IMPACT OF BREXIT ON INDIA



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Brexit and it’s recent news

The possibility of Britain withdrawing from the European Union (EU) is abbreviated as Brexit. The EU is a political and economic union of 28 countries, which allows free trade and free movement of people in whichever country they want. Britain had a troubled relationship with the EU from the very beginning and had put forward its intention of withdrawing from the EU in the year 2017 since then it has been a very controversial topic. If UK turns out of the union then they will be the first country to break the treaty. The latest news confirms the postponing of the day of Britain’s departure from the European Union from October 31 to January 31 the next year.

Let us analyze some of the pros and cons of Brexit as far as India is concerned.

Visa approval

The UK government had decided to remove an annual cap of nearly 20,700 on the visas, which is expected to benefit Indian students, doctors, and IT professionals. According to the new immigration policy, all the international students, after completion of their studies, will be allowed to stay back in the UK for 6 months to look for job opportunities. Non-EU students as per Brexit news, applying for Ph.D. will enjoy the post-study work visa UK of one year in place of 6 months after completion of their course. To allow businesses to hire the staff on a time-bound basis, there will be a new 12-month visa route for workers at any skill level for temporary periods.

Work opportunities for Indian professionals

The imbalance in the exchange rate of Indian currency and British currency is expected to benefit the Indian economy. Reduction in pound value will reduce the cost of living of people staying in the UK for professional purposes. It will also help the Indian companies to acquire hi-tech assets. India is a big importer of crude oil; fall in price of commodities like crude oil will reduce India’s oil import bills. This will result in the reduction of current account deficit, fiscal deficit as well as help to bring inflation under control.

Post-Brexit, it is expected that the imports will be cheaper than the exports, which is a boon for an importing country like India. This will give a boost to trade ties between both countries. All the Indian import companies, in the UK will gain due to the fall in pound value. There is a possibility of formation of a free trade deal with the UK government resulting in reduction of cost of Indian goods. This will also help reduce inflation. It will accelerate Europe’s interest to develop Indian as a Strong Trade companion and strategic partner. All these factors will result in opening up more companies in UK providing job opportunities to many more people, currently they employ nearly 105,246 people in the country.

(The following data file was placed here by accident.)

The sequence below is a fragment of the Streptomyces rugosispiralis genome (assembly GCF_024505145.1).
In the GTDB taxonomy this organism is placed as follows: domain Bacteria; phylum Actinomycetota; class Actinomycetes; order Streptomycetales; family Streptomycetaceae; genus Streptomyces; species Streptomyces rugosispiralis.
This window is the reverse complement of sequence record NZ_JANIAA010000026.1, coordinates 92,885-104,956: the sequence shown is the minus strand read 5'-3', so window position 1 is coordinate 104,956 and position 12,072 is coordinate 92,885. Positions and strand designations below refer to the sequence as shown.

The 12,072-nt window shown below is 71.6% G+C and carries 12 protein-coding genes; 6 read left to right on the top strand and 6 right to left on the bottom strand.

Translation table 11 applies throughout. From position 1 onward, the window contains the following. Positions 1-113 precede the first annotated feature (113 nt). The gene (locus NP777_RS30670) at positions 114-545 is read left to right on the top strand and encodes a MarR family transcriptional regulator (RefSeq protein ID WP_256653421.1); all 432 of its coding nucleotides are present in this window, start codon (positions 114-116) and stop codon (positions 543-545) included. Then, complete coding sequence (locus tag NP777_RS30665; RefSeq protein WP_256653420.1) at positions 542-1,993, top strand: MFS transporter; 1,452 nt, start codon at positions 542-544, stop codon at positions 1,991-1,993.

Scope of Indian investments in the UK

Previously 800 Indian companies were doing their business in the UK now the number had increased to 842, with a combined turnover of 48 billion pounds, making India one of the top investors of the country. On the other hand, the UK is the third-largest foreign direct investment (FDI) investor in India. Despite the uncertainty, the number of Indian companies investing in the UK has gone up over the last one and a half years. With the decrease in the UK corporate tax from 19 percent to 17 percent, the figures of investment are likely to go further upwards.

Challenges Ahead

Apart from the benefits discussed above, the Indian government is also concerned about some areas which can get complex later on.

As the Brexit crisis looms, the pound has risen from 88.4600 (24/09/2019) to 91.2845 (24/10/2019). This is a worrying sign for India. IMFs downgrading the growth projection for 2020, escalating oil prices and the huge trade deficit will make rupee extremely vulnerable against the pound sterling. This will essentially mean, increased cost of living for Indians living there.

Exporters will gain definitely but an extremely high import bill will force India to realign the balance of trade. In dealing with this, Reserve Bank of India has assured that they would step in to minimize volatility if required. Steps, like buying foreign bonds and using the treasury chest, might be some of the options that would be used.

Brexit is expected to have a negative impact on the automobile, pharma and the Indian sectors. Gold prices are expected to rise. Volatility in the Indian stock market may drive away foreign investors, thinking investment in Indian Market is risky. Many companies having a base in the UK will not enjoy free access anymore and face higher logistic costs and custom duties and other regulations. This may cause some disturbances in the operation of the Indian companies and may also cost some jobs.

Final Words

Keeping in mind, the negative effects of Brexit, Indian government had taken steps to strengthen the Indian economy. The Reserve Bank of India (RBI) is ready to infuse the required liquidity into the Indian Stock Exchange to regulate the Indian market. Securities and Exchange Board of India (SEBI) had beefed up their surveillance mechanism while RBI is trying to calibrate the monetary policies, to keep the volatility on the Indian market under control.

It is assured by the Finance Minister of India that the country has sufficient foreign exchange to deal with any positive or negative impact of Brexit on the Indian money market. Since the import prices are expected to go down with an increase in the export prices, India is thinking of utilizing the import advantage by revising the present trade scenario. Maybe in the short run, the negative impacts are more dominating, but in the long run, India may be seen to be a net gainer.